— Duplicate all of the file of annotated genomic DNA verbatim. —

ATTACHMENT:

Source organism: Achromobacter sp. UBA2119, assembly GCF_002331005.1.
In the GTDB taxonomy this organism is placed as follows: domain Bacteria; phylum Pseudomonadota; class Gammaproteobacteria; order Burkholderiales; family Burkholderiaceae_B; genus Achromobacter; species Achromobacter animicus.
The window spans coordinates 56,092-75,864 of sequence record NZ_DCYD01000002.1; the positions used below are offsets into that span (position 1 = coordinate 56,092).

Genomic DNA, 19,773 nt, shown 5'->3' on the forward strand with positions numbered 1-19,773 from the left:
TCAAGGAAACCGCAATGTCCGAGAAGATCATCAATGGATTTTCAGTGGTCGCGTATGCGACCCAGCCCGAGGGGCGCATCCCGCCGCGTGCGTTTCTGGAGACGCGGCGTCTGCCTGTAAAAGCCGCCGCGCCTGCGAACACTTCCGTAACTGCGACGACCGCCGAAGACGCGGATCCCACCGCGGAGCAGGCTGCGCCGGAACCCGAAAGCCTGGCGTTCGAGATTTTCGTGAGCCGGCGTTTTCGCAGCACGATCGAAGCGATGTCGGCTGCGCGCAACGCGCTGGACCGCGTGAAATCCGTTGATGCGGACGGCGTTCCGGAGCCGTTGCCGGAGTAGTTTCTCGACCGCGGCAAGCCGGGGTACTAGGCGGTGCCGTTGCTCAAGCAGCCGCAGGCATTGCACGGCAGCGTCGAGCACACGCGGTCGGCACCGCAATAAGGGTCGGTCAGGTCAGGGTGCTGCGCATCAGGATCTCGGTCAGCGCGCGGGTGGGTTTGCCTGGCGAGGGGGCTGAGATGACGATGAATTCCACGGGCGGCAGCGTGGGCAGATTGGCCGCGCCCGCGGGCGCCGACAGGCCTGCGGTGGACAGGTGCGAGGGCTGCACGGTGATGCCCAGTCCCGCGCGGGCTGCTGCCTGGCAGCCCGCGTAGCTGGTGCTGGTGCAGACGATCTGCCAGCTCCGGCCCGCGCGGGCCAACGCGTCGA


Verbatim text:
Source organism: Achromobacter sp. UBA2119, assembly GCF_002331005.1.
In the GTDB taxonomy this organism is placed as follows: domain Bacteria; phylum Pseudomonadota; class Gammaproteobacteria; order Burkholderiales; family Burkholderiaceae_B; genus Achromobacter; species Achromobacter animicus.
The window spans coordinates 56,092-75,864 of sequence record NZ_DCYD01000002.1; the positions used below are offsets into that span (position 1 = coordinate 56,092).

Genomic DNA, 19,773 nt, shown 5'->3' on the forward strand with positions numbered 1-19,773 from the left:
TCAAGGAAACCGCAATGTCCGAGAAGATCATCAATGGATTTTCAGTGGTCGCGTATGCGACCCAGCCCGAGGGGCGCATCCCGCCGCGTGCGTTTCTGGAGACGCGGCGTCTGCCTGTAAAAGCCGCCGCGCCTGCGAACACTTCCGTAACTGCGACGACCGCCGAAGACGCGGATCCCACCGCGGAGCAGGCTGCGCCGGAACCCGAAAGCCTGGCGTTCGAGATTTTCGTGAGCCGGCGTTTTCGCAGCACGATCGAAGCGATGTCGGCTGCGCGCAACGCGCTGGACCGCGTGAAATCCGTTGATGCGGACGGCGTTCCGGAGCCGTTGCCGGAGTAGTTTCTCGACCGCGGCAAGCCGGGGTACTAGGCGGTGCCGTTGCTCAAGCAGCCGCAGGCATTGCACGGCAGCGTCGAGCACACGCGGTCGGCACCGCAATAAGGGTCGGTCAGGTCAGGGTGCTGCGCATCAGGATCTCGGTCAGCGCGCGGGTGGGTTTGCCTGGCGAGGGGGCTGAGATGACGATGAATTCCACGGGCGGCAGCGTGGGCAGATTGGCCGCGCCCGCGGGCGCCGACAGGCCTGCGGTGGACAGGTGCGAGGGCTGCACGGTGATGCCCAGTCCCGCGCGGGCTGCTGCCTGGCAGCCCGCGTAGCTGGTGCTGGTGCAGACGATCTGCCAGCTCCGGCCCGCGCGGGCCAACGCGTCGA